Mixed results: the protective role of schooling in the HIV epidemic in Swaziland
Swaziland has the highest HIV prevalence in the world. It is recognised that young women, especially adolescents, are particularly vulnerable to HIV infection and bear a disproportionate burden of HIV incidence. The HIV data from Swaziland show the location of the epidemic, which is particularly high among adolescent girls and young women. This paper is based on research in Swaziland, commissioned because of the perception that large numbers of children were dropping out of the school. It was assumed that these “dropouts” had increased risk of HIV exposure. This study carried out a detailed analysis using the Annual Education Census Reports from 2012 to 2014 produced by the Ministry of Education. In addition, this topic was explored, during fieldwork with key informants in the country. While HIV prevalence rises rapidly among young women in Swaziland, as is the case across most of Southern Africa, the data showed there were few dropouts. This was the case at all levels of education — primary, junior secondary and senior secondary. The major reason for dropping out of primary school was family reasons; and in junior and senior secondary, pregnancy was the leading cause. Swaziland is doing well in terms of getting its children into school, and, for the most part, keeping them there. This paper identifies the students who face increased vulnerability: the limited number of dropouts; repeaters who consequently were “out-of-age for grade”; and orphans and vulnerable children (OVC). The learners who were classified as repeaters and OVC greatly outnumbered the dropouts. We argue, on the basis of these data, for re-focussed attention and the need to develop a method for tracking children as they move across the vulnerable groups. We acknowledge schooling is protective in reducing children’s vulnerability to HIV, and Swaziland is on the right track in education, although there are challenges.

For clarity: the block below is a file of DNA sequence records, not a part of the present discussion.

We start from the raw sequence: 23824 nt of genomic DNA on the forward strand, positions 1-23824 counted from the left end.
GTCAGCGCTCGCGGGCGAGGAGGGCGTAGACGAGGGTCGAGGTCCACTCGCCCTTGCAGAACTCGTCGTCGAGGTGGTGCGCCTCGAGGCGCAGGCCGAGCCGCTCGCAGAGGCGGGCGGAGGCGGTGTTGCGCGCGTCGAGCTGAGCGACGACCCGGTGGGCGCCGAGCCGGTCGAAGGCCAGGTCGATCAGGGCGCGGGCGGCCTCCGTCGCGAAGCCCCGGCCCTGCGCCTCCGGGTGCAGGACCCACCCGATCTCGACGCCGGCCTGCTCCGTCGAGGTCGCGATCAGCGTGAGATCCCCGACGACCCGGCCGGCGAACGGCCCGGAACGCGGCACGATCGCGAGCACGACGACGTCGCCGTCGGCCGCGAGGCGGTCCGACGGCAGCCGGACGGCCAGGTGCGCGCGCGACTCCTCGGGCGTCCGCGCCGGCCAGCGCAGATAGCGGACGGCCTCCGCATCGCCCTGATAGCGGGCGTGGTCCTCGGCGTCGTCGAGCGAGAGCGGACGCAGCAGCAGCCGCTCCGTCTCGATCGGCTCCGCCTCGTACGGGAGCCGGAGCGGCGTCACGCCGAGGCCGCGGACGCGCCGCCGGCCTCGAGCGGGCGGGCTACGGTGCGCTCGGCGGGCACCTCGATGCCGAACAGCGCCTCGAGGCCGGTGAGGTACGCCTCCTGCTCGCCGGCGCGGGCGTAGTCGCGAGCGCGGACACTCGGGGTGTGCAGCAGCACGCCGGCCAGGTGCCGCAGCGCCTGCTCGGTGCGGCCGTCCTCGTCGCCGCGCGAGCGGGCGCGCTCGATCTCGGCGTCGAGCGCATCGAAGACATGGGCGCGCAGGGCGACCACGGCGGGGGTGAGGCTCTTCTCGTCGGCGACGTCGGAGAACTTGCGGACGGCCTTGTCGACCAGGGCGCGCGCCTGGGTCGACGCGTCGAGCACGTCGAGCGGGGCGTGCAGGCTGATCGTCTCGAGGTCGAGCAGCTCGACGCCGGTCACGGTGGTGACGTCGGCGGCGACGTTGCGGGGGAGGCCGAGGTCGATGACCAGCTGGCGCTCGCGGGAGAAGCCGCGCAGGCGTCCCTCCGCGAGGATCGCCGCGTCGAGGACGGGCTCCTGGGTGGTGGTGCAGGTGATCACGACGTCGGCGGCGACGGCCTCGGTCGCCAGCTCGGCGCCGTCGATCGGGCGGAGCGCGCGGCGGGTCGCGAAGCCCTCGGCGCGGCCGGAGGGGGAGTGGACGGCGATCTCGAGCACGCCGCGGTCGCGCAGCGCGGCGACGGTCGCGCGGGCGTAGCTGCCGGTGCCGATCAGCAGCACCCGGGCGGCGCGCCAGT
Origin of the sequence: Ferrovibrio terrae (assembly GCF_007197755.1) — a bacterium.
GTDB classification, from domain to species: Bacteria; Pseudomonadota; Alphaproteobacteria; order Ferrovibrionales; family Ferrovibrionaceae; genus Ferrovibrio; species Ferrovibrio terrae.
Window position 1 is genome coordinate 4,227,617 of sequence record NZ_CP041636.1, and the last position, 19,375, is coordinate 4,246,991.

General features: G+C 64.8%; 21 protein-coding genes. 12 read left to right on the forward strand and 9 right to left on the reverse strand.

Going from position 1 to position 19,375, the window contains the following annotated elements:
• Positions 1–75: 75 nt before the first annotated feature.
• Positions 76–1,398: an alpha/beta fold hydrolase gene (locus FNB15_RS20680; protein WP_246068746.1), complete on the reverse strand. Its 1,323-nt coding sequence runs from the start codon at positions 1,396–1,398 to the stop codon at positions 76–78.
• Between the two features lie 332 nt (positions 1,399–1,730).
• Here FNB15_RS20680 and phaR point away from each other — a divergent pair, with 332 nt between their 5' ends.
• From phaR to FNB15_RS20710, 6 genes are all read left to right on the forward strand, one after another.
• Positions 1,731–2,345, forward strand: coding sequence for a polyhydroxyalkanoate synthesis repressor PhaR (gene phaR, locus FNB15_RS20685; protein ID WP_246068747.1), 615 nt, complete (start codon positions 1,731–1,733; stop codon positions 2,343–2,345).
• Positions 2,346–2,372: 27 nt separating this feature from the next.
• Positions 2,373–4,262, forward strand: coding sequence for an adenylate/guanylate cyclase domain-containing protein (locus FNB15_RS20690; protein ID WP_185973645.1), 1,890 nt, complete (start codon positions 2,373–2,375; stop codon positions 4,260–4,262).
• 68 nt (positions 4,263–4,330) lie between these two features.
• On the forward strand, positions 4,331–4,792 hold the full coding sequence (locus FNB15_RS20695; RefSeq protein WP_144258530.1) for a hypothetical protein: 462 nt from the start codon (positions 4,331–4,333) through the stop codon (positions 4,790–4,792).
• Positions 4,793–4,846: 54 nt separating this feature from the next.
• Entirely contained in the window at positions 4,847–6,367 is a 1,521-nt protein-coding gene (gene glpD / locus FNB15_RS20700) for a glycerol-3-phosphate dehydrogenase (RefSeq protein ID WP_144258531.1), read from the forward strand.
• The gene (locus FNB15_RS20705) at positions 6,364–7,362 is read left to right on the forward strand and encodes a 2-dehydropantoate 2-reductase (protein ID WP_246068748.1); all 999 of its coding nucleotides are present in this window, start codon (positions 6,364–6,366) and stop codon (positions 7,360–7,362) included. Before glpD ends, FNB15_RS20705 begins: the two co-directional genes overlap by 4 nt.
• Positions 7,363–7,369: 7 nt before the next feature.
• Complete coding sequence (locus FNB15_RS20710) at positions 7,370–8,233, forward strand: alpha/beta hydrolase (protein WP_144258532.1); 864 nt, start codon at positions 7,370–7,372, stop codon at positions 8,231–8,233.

Keywords: dropouts, education, orphans and vulnerable children, repeaters, young women